The Effect of Specific Welfare Policies on Poverty

Signe-Mary McKernan, Urban Institute
Caroline Ratcliffe, Urban Institute

This paper uses monthly individual-level SIPP data and state-level policy data from 1988 through 2002 to measure the effect of specific welfare and related policies on the deep poverty and poverty status of ever-single mothers and children of ever-single mothers. The 19 specific policies included in the model are based on a conceptual framework that lays out a typology of policies hypothesized to affect poverty. We find evidence of both short-run effects of policies and medium-run behavioral effects of policies. More lenient eligibility requirements for welfare receipt generally reduce poverty, as hypothesized. More generous financial incentives to work generally reduce poverty, as hypothesized. Welfare time limits are hypothesized to have ambiguous effects on poverty, and we find few statistically significant effects of our six time limit policies, either jointly or individually.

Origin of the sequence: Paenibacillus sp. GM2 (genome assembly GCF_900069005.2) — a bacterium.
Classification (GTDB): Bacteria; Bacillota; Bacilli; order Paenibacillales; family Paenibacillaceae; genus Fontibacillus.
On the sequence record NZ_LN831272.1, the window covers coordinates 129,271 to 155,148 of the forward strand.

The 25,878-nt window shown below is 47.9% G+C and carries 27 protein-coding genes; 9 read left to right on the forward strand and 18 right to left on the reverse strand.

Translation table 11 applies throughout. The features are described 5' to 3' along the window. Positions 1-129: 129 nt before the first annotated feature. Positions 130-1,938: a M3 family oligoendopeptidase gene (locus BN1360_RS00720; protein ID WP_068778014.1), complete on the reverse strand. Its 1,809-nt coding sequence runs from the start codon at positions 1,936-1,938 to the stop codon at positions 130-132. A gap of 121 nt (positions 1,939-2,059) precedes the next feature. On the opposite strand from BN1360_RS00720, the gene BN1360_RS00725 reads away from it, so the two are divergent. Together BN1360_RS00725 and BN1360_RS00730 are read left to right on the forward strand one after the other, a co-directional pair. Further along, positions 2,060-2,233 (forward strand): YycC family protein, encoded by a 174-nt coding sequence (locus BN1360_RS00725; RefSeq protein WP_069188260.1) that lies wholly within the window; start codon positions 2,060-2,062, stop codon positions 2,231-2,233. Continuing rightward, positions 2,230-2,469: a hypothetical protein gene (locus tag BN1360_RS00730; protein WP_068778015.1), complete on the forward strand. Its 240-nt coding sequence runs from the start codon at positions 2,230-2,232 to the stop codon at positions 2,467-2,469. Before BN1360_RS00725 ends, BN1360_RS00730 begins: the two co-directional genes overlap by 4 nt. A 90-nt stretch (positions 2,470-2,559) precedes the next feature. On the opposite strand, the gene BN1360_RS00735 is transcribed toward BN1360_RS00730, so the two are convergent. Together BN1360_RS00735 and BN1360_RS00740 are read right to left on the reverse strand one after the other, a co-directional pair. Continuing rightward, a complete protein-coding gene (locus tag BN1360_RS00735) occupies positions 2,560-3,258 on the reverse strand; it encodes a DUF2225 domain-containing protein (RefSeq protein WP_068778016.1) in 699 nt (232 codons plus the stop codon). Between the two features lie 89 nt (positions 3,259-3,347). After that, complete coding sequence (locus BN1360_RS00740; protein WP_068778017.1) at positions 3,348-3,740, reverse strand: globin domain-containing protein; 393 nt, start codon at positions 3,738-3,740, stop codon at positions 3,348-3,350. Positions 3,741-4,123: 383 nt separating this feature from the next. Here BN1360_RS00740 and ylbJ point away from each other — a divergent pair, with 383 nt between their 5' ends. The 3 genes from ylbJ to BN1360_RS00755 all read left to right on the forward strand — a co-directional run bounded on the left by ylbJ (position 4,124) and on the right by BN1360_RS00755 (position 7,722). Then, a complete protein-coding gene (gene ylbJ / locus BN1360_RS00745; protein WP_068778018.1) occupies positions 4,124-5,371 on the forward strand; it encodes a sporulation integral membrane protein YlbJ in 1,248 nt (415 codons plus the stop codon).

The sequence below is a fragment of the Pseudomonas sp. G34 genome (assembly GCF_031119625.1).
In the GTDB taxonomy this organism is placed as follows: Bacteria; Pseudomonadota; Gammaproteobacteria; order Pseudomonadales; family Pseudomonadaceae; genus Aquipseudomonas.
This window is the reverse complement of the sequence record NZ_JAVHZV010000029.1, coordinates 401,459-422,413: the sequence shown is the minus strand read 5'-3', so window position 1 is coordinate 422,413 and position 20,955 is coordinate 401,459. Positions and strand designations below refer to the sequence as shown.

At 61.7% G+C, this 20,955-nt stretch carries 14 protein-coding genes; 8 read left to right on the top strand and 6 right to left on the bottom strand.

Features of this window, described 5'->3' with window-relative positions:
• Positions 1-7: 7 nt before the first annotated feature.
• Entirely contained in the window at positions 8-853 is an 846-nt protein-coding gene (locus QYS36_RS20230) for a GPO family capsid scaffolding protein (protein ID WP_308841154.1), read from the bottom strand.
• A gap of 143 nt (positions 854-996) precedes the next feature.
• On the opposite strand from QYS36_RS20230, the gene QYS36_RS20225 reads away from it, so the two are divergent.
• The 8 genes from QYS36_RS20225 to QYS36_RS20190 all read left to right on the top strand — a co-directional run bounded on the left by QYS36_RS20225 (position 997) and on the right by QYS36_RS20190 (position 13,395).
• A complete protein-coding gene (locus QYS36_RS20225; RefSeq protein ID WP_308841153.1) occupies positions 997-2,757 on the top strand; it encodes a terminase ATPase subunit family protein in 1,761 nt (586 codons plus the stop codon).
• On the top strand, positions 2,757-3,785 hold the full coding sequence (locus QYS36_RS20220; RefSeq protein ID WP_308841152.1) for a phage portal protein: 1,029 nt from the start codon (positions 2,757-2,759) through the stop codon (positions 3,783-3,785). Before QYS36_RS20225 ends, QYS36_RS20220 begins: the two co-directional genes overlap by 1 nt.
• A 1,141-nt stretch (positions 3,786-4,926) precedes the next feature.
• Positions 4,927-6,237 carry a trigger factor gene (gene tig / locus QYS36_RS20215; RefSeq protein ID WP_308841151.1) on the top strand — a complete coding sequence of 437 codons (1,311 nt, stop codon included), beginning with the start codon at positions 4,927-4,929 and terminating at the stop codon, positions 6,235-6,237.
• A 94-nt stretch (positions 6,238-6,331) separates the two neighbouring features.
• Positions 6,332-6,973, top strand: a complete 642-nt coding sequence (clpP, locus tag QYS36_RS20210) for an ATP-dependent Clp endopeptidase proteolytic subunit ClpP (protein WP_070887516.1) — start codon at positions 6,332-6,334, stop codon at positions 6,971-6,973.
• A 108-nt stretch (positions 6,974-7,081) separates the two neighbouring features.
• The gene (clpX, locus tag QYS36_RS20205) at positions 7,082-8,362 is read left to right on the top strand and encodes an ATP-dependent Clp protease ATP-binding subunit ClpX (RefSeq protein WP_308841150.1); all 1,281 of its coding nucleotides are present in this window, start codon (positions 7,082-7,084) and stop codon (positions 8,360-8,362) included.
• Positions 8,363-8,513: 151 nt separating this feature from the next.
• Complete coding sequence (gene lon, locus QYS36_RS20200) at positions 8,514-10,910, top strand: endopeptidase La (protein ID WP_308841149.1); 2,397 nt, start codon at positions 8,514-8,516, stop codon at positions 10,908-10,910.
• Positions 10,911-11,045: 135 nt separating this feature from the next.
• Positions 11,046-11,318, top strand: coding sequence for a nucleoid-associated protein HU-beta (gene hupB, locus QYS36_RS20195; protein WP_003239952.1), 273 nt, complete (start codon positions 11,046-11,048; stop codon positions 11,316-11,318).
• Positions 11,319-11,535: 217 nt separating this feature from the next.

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Presented in Session 117: Policy and the Family